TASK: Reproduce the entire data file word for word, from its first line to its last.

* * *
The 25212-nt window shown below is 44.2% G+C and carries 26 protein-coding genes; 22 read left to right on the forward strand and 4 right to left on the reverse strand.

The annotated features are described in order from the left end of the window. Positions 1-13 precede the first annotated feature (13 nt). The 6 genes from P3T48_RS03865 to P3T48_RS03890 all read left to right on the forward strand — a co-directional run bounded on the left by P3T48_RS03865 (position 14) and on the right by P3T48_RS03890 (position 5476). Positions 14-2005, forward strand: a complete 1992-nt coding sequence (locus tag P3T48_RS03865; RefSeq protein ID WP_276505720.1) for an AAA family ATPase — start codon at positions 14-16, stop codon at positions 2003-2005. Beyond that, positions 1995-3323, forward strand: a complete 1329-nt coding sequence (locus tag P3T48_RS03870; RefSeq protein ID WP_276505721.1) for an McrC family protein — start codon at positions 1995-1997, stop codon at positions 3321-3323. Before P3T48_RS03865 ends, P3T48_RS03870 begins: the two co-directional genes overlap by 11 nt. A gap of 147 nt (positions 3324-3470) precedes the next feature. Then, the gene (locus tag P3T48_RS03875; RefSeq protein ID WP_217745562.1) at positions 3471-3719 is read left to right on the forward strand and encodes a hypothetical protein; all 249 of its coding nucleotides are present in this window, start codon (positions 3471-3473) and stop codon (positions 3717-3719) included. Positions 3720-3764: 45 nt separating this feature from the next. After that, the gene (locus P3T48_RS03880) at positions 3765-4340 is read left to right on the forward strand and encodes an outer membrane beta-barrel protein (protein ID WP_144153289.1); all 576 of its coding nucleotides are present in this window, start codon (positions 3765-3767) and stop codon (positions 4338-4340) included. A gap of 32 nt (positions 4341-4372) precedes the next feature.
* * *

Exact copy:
The 25212-nt window shown below is 44.2% G+C and carries 26 protein-coding genes; 22 read left to right on the forward strand and 4 right to left on the reverse strand.

The annotated features are described in order from the left end of the window. Positions 1-13 precede the first annotated feature (13 nt). The 6 genes from P3T48_RS03865 to P3T48_RS03890 all read left to right on the forward strand — a co-directional run bounded on the left by P3T48_RS03865 (position 14) and on the right by P3T48_RS03890 (position 5476). Positions 14-2005, forward strand: a complete 1992-nt coding sequence (locus tag P3T48_RS03865; RefSeq protein ID WP_276505720.1) for an AAA family ATPase — start codon at positions 14-16, stop codon at positions 2003-2005. Beyond that, positions 1995-3323, forward strand: a complete 1329-nt coding sequence (locus tag P3T48_RS03870; RefSeq protein ID WP_276505721.1) for an McrC family protein — start codon at positions 1995-1997, stop codon at positions 3321-3323. Before P3T48_RS03865 ends, P3T48_RS03870 begins: the two co-directional genes overlap by 11 nt. A gap of 147 nt (positions 3324-3470) precedes the next feature. Then, the gene (locus tag P3T48_RS03875; RefSeq protein ID WP_217745562.1) at positions 3471-3719 is read left to right on the forward strand and encodes a hypothetical protein; all 249 of its coding nucleotides are present in this window, start codon (positions 3471-3473) and stop codon (positions 3717-3719) included. Positions 3720-3764: 45 nt separating this feature from the next. After that, the gene (locus P3T48_RS03880) at positions 3765-4340 is read left to right on the forward strand and encodes an outer membrane beta-barrel protein (protein ID WP_144153289.1); all 576 of its coding nucleotides are present in this window, start codon (positions 3765-3767) and stop codon (positions 4338-4340) included. A gap of 32 nt (positions 4341-4372) precedes the next feature.